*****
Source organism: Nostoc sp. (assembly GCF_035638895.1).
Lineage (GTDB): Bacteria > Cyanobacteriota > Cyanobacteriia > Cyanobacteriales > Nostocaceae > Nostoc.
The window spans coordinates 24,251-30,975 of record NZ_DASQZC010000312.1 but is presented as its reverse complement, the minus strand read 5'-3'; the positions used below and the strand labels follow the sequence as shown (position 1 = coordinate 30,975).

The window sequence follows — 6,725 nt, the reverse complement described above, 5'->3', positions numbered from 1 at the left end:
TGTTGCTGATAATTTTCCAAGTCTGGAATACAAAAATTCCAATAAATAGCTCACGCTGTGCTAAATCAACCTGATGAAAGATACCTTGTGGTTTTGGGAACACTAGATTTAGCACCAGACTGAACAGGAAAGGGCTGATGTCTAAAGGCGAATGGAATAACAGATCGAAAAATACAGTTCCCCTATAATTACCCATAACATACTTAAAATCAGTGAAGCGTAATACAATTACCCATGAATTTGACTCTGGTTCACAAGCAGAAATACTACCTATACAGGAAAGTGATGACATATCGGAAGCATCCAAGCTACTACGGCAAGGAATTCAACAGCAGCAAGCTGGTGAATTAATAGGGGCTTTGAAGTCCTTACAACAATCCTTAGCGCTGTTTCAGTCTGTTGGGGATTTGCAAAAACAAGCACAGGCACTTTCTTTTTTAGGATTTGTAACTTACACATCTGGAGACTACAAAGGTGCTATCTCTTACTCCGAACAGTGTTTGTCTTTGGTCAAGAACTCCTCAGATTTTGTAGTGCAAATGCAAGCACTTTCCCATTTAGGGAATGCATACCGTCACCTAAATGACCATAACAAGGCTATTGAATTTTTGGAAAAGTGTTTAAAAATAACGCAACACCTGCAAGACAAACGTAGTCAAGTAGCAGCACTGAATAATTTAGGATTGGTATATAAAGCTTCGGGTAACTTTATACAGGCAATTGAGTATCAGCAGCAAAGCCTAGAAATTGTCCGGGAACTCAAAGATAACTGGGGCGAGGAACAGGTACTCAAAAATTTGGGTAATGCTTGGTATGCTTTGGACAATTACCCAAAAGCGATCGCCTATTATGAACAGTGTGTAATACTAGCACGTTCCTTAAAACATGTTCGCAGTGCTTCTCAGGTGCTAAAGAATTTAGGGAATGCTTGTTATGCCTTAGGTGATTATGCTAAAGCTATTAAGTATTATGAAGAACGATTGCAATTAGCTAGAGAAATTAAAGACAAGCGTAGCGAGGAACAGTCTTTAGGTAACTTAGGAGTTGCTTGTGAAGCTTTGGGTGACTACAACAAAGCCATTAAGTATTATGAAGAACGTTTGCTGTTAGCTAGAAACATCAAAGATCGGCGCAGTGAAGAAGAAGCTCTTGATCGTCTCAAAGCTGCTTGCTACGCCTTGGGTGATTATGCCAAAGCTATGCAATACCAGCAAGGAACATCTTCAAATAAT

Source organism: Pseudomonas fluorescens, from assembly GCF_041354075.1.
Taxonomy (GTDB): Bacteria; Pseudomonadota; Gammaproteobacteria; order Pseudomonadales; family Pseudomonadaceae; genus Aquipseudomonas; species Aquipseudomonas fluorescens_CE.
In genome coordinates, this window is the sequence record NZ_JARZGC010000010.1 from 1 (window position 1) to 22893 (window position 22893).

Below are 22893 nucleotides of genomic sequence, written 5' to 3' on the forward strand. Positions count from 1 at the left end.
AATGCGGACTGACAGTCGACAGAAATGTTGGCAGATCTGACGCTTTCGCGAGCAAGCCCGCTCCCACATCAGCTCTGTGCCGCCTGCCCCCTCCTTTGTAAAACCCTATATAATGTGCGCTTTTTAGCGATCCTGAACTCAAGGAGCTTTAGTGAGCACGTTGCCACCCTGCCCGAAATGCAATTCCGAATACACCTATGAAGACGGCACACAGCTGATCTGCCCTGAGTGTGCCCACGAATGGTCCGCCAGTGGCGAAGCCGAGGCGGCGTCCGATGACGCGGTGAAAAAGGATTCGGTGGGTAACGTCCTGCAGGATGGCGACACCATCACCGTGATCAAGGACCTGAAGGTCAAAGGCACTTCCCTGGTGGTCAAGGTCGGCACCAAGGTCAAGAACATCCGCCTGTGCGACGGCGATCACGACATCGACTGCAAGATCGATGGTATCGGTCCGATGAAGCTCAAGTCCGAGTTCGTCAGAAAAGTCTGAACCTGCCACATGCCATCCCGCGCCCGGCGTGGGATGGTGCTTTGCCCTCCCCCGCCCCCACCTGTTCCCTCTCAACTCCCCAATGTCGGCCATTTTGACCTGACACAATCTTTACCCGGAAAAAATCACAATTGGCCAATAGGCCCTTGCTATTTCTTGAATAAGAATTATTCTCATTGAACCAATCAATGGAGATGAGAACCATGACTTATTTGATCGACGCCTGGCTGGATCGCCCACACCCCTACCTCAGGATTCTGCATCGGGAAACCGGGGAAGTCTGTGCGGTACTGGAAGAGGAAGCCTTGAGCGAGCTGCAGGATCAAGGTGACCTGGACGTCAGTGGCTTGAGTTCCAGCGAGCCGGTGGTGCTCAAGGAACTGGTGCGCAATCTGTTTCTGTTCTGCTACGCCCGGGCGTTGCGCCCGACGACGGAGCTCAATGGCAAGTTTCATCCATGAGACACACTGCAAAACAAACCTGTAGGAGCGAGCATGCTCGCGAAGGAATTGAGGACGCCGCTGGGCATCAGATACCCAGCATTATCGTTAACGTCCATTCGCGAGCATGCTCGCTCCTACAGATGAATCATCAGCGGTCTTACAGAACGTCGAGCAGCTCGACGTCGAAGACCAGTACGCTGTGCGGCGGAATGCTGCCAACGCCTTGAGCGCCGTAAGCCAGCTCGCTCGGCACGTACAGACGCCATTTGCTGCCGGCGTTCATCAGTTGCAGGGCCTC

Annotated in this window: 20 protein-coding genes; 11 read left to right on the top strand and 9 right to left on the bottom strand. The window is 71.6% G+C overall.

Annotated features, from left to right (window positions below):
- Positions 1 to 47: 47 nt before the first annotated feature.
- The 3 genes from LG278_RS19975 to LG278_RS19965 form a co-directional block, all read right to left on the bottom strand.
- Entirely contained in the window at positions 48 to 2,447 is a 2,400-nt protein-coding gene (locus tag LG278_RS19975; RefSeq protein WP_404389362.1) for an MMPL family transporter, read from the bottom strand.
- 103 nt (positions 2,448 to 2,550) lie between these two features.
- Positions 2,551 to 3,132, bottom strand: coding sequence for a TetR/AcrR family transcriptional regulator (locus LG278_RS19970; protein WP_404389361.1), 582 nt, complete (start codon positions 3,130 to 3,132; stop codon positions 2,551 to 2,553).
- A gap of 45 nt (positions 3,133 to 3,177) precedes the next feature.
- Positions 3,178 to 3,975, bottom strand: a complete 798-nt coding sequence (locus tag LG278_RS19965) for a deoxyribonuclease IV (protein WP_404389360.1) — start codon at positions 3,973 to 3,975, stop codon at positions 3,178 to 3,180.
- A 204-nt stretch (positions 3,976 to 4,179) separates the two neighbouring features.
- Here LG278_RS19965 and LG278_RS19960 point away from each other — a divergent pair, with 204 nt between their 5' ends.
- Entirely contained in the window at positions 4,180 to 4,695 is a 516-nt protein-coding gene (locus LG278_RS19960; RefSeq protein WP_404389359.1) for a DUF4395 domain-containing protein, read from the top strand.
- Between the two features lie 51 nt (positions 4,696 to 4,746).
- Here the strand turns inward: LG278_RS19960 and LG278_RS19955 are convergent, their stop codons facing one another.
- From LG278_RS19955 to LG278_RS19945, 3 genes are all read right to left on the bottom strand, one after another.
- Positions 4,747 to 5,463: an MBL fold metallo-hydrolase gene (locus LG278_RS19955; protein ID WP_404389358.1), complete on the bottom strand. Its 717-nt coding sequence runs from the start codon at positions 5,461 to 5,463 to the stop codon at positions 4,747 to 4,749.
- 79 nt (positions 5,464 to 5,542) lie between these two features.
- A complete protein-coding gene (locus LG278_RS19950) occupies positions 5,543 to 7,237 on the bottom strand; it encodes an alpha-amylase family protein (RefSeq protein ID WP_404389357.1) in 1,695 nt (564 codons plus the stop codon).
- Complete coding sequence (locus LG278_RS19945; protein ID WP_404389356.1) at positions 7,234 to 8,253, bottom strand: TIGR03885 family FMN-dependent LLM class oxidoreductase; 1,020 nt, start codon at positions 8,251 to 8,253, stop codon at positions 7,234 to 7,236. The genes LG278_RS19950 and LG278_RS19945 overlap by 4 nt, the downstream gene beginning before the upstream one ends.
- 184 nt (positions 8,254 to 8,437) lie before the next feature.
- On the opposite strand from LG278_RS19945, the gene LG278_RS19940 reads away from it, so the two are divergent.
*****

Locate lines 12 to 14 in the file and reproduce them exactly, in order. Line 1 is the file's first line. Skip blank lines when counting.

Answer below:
Annotated features, from left to right (window positions below):
- Positions 1 to 47: 47 nt before the first annotated feature.
- The 3 genes from LG278_RS19975 to LG278_RS19965 form a co-directional block, all read right to left on the bottom strand.